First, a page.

Considerate vaping welcome NNA

For a long time now, the NNA has warned that bans on vaping in public and private places are harmful to the success that use of safer nicotine products can provide for the benefit of the public’s health.

It’s simple logic. The UK smoking ban in 2007 was designed by public health advocates to send a message that second-hand smoke is harmful to bystanders, and the same organisations have since sought to emphasise the threat of exposure at every opportunity. The result is that the wider public now believe that they can be harmed by smokers and, in turn, smokers believe that they are not only harming those around them, but also many now have adopted an acute belief that their habit is not doing them any good.

Most people have a great faith in policymakers to only ban behaviour if it has been proven to be harmful, so when vaping is banned in publicly accessible venues, there is an implied assumption that it is as dangerous as smoking. Why, after all, would state organisations and private venues act so drastically if that is not the case?

The NNA has argued against this huge downside to arbitrary – and often lazy - vaping bans consistently in the past few years to anyone who will listen. We gave evidence to MPs to that effect as well as urging public health groups supportive of reduced risk products to consider the negative connotations that such bans can have on the public’s understanding and to do more to counteract it. As recently as June, our Chair also suggested to industry at the ENDS Conference in London that they should be using their resources to campaign against vaping bans which damage public perception still further.

Now, it seems, public health research agrees with us. A newly-released study from the Indiana University School of Public Health sets it out very clearly:

Adults living in the states with an aerosol-free policy (including vaping in legislative smoking bans) were less likely to use ENDS (e-cigarettes) compared with those living in the states without an aerosol-free policy, controlling for individual- and state-level covariates (adjusted odds ratio = 0.79, 95% confidence interval = 0.64, 0.97). Stratified analyses showed that the association varied by age group; the statewide aerosol-free policies was associated with lower odds of ENDS use only in adults aged 25-59 but not young adults (aged 18-24).

In simpler words, where comprehensive vaping bans apply, adult smokers are less likely to take up vaping as an alternative.

The deficit in understanding of the safer nature of vaping in the UK has been spoken about for quite some time. Cancer Research UK has long expressed concerns that public perception about the relative safety of e-cigarettes compared to smoking is declining rather than increasing, and evidence submitted to the government’s Science and Technology Committee by the Royal Society of Public Health described the deficit in understanding very well:

Research has shown that perceptions of harm can indeed inhibit the use of e-cigarettes among smokers, and this barrier will only be exacerbated if the concerns of the public go unaddressed.

The most accessible message that the public sees about vaping is when a venue they frequent states that e-cigarettes are banned just about everywhere and treated the same as cigarettes. The subliminal take from that will always be that it is harmful both to vapers and those around them, and that there is no benefit to be derived from switching to a safer product. No amount of stressing the safer nature of vaping from public health groups will ever be as powerful an opinion-former to the general public as a prohibitive and dramatic “no vaping” sign or announcement on a public tannoy.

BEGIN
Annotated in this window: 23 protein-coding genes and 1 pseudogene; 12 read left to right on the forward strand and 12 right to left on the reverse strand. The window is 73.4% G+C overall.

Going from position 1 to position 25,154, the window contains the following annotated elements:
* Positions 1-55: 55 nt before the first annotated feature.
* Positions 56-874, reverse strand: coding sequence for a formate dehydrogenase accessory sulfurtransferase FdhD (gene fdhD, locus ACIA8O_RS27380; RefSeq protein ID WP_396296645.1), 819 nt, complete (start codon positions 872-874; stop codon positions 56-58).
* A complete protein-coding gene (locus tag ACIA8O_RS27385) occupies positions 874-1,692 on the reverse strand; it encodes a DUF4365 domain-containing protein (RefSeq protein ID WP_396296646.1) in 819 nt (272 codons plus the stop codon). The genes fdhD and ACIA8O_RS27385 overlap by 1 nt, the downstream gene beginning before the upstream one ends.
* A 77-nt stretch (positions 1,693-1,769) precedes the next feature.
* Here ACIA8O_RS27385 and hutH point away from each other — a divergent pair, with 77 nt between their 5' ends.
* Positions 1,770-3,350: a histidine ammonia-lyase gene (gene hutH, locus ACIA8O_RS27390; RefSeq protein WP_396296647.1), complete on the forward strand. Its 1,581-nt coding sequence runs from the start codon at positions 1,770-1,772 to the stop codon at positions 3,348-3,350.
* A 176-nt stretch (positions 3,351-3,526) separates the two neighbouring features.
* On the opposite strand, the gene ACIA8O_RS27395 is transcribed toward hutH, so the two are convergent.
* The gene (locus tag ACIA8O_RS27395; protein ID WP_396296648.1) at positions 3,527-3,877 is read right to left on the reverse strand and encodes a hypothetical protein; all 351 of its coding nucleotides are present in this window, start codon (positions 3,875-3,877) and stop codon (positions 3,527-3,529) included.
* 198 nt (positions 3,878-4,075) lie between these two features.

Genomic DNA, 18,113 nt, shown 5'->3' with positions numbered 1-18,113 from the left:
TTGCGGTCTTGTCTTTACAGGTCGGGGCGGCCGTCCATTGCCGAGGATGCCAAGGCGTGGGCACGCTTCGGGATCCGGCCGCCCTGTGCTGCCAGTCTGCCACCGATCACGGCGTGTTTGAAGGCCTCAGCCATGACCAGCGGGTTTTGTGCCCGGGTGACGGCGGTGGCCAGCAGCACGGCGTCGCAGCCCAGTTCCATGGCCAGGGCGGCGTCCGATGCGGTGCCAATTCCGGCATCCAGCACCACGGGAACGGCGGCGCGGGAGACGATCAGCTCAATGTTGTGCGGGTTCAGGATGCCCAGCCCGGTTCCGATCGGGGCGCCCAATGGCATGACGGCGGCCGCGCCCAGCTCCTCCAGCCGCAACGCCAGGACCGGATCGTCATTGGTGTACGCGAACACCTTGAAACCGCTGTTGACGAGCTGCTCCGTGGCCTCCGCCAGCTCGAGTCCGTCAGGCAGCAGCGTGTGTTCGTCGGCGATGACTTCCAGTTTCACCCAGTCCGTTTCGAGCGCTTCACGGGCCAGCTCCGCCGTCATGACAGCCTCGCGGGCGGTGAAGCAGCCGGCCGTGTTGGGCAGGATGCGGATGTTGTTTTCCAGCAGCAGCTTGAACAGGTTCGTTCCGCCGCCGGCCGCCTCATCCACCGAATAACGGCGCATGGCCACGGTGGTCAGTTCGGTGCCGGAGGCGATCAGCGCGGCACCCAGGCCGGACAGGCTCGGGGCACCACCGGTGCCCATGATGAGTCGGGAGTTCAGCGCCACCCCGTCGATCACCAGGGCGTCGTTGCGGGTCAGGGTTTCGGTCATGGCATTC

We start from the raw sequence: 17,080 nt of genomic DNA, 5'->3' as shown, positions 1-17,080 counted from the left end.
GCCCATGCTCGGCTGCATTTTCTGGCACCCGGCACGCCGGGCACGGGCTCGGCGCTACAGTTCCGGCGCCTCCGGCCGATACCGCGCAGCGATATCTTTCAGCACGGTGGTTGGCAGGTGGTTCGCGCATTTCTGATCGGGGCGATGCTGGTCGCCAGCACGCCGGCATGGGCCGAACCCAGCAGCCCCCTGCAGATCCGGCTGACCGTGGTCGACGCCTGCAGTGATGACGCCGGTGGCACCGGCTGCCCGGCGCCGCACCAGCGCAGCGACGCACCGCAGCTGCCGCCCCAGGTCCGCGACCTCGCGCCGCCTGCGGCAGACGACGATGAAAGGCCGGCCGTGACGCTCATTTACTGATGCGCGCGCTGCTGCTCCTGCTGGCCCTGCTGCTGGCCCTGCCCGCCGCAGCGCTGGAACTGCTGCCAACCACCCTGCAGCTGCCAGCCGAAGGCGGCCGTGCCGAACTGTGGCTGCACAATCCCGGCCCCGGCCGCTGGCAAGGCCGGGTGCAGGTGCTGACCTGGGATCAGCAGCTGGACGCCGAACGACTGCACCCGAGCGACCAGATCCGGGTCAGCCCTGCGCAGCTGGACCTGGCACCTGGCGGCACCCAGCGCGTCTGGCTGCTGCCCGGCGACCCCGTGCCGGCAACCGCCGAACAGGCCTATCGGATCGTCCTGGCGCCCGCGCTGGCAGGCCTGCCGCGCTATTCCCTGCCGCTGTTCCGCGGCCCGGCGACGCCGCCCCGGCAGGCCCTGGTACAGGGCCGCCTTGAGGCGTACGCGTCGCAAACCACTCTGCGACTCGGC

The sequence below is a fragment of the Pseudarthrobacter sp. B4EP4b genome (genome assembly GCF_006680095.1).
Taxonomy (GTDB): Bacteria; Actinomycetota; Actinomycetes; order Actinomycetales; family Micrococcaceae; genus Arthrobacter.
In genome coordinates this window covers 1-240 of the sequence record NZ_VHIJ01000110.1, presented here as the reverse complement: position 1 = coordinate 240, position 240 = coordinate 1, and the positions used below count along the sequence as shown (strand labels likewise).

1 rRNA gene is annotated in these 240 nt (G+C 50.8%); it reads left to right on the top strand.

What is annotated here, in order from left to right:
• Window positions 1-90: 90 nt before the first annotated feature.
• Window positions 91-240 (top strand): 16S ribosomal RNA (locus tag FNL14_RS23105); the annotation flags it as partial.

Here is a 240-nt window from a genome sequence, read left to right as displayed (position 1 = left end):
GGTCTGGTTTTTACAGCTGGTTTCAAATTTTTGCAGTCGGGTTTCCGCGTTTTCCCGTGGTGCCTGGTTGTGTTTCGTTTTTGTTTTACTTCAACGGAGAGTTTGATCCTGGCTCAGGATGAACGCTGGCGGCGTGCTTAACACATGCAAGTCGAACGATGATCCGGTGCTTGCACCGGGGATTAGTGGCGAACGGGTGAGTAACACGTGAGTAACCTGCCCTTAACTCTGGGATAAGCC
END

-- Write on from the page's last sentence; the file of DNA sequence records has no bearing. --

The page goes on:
This unintentional and irresponsible implied negative messaging needs addressing urgently, and this new research emphasises just how damaging it is.

Sadly, the public health researchers in this case come from a deeply flawed viewpoint that stopping smokers from vaping is a good thing. However, their ignorance does not disguise the clear evidence from observed policies that vaping bans are actively deterring smokers from contemplating vaping instead.

What is required from more enlightened public health advocates is to be more pro-active in recognising the threats that vaping bans present. Our Challenging Prohibition campaign was designed to highlight negative messaging from organisations – public and private – who are blithely unaware of how their policies are harmful to the public, and often installed without any research and a distinct lack of care about the consequences.

We have a great opportunity in the UK to drive global acceptance of reduced risk products like e-cigarettes. To do that, it is incumbent on those in public health who are amenable to vaping – if they are serious - to redouble efforts towards recognising the threat of vaping bans and actively objecting to them.

This latest research succinctly shows that bans on vaping in public venues are an obstacle to adult smokers switching. It agrees with the NNA’s consistent messaging that bans are harmful and is now officially recorded in the literature. We hope that those in public health who believe in harm reduction will take this more seriously and dedicate resources to tackle the threat of bans which have no evidential, moral or health-related justification.

"Vaping welcome” artwork, kindly designed for NNA by Dan Pidcock, is available to download here.